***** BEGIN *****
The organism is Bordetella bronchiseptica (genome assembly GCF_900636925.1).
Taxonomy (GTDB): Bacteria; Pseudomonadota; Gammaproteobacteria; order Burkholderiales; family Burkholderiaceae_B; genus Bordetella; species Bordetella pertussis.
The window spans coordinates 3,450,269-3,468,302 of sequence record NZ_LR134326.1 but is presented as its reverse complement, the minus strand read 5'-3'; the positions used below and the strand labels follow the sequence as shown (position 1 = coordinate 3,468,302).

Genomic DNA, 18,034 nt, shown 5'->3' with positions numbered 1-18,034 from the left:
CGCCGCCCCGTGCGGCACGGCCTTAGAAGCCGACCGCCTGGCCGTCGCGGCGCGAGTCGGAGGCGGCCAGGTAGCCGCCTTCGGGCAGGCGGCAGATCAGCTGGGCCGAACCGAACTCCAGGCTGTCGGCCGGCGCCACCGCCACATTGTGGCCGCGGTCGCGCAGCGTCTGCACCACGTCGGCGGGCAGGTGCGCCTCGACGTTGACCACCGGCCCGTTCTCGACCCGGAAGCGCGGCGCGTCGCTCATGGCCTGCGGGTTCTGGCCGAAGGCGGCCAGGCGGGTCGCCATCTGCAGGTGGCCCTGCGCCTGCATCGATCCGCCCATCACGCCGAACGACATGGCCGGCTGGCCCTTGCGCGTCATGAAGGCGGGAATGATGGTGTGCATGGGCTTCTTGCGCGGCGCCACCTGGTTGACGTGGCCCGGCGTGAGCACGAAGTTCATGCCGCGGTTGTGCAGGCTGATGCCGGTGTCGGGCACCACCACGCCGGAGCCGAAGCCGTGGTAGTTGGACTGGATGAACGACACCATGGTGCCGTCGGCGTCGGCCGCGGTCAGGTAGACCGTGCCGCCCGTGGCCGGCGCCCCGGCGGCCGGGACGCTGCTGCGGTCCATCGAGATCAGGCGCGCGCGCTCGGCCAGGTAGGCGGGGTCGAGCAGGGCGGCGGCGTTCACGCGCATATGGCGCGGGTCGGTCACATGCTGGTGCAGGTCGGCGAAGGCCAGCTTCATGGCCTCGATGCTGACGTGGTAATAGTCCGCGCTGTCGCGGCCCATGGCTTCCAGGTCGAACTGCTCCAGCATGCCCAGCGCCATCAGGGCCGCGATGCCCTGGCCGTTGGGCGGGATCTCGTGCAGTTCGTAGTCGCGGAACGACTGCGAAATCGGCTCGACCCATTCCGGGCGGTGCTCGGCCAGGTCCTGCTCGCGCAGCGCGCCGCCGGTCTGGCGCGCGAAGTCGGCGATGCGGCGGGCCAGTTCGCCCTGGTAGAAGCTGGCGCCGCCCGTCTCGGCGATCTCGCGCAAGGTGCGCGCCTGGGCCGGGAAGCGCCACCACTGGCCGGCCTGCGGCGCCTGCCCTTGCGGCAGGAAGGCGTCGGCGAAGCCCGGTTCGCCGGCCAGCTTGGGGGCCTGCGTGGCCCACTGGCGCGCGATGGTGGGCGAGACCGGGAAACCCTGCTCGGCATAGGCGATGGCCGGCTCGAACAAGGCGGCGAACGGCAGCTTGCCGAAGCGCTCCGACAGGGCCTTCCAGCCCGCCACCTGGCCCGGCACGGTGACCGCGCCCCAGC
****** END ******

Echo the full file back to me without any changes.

The organism is Bordetella bronchiseptica (genome assembly GCF_900636925.1).
Taxonomy (GTDB): Bacteria; Pseudomonadota; Gammaproteobacteria; order Burkholderiales; family Burkholderiaceae_B; genus Bordetella; species Bordetella pertussis.
The window spans coordinates 3,450,269-3,468,302 of sequence record NZ_LR134326.1 but is presented as its reverse complement, the minus strand read 5'-3'; the positions used below and the strand labels follow the sequence as shown (position 1 = coordinate 3,468,302).

Genomic DNA, 18,034 nt, shown 5'->3' with positions numbered 1-18,034 from the left:
CGCCGCCCCGTGCGGCACGGCCTTAGAAGCCGACCGCCTGGCCGTCGCGGCGCGAGTCGGAGGCGGCCAGGTAGCCGCCTTCGGGCAGGCGGCAGATCAGCTGGGCCGAACCGAACTCCAGGCTGTCGGCCGGCGCCACCGCCACATTGTGGCCGCGGTCGCGCAGCGTCTGCACCACGTCGGCGGGCAGGTGCGCCTCGACGTTGACCACCGGCCCGTTCTCGACCCGGAAGCGCGGCGCGTCGCTCATGGCCTGCGGGTTCTGGCCGAAGGCGGCCAGGCGGGTCGCCATCTGCAGGTGGCCCTGCGCCTGCATCGATCCGCCCATCACGCCGAACGACATGGCCGGCTGGCCCTTGCGCGTCATGAAGGCGGGAATGATGGTGTGCATGGGCTTCTTGCGCGGCGCCACCTGGTTGACGTGGCCCGGCGTGAGCACGAAGTTCATGCCGCGGTTGTGCAGGCTGATGCCGGTGTCGGGCACCACCACGCCGGAGCCGAAGCCGTGGTAGTTGGACTGGATGAACGACACCATGGTGCCGTCGGCGTCGGCCGCGGTCAGGTAGACCGTGCCGCCCGTGGCCGGCGCCCCGGCGGCCGGGACGCTGCTGCGGTCCATCGAGATCAGGCGCGCGCGCTCGGCCAGGTAGGCGGGGTCGAGCAGGGCGGCGGCGTTCACGCGCATATGGCGCGGGTCGGTCACATGCTGGTGCAGGTCGGCGAAGGCCAGCTTCATGGCCTCGATGCTGACGTGGTAATAGTCCGCGCTGTCGCGGCCCATGGCTTCCAGGTCGAACTGCTCCAGCATGCCCAGCGCCATCAGGGCCGCGATGCCCTGGCCGTTGGGCGGGATCTCGTGCAGTTCGTAGTCGCGGAACGACTGCGAAATCGGCTCGACCCATTCCGGGCGGTGCTCGGCCAGGTCCTGCTCGCGCAGCGCGCCGCCGGTCTGGCGCGCGAAGTCGGCGATGCGGCGGGCCAGTTCGCCCTGGTAGAAGCTGGCGCCGCCCGTCTCGGCGATCTCGCGCAAGGTGCGCGCCTGGGCCGGGAAGCGCCACCACTGGCCGGCCTGCGGCGCCTGCCCTTGCGGCAGGAAGGCGTCGGCGAAGCCCGGTTCGCCGGCCAGCTTGGGGGCCTGCGTGGCCCACTGGCGCGCGATGGTGGGCGAGACCGGGAAACCCTGCTCGGCATAGGCGATGGCCGGCTCGAACAAGGCGGCGAACGGCAGCTTGCCGAAGCGCTCCGACAGGGCCTTCCAGCCCGCCACCTGGCCCGGCACGGTGACCGCGCCCCAGC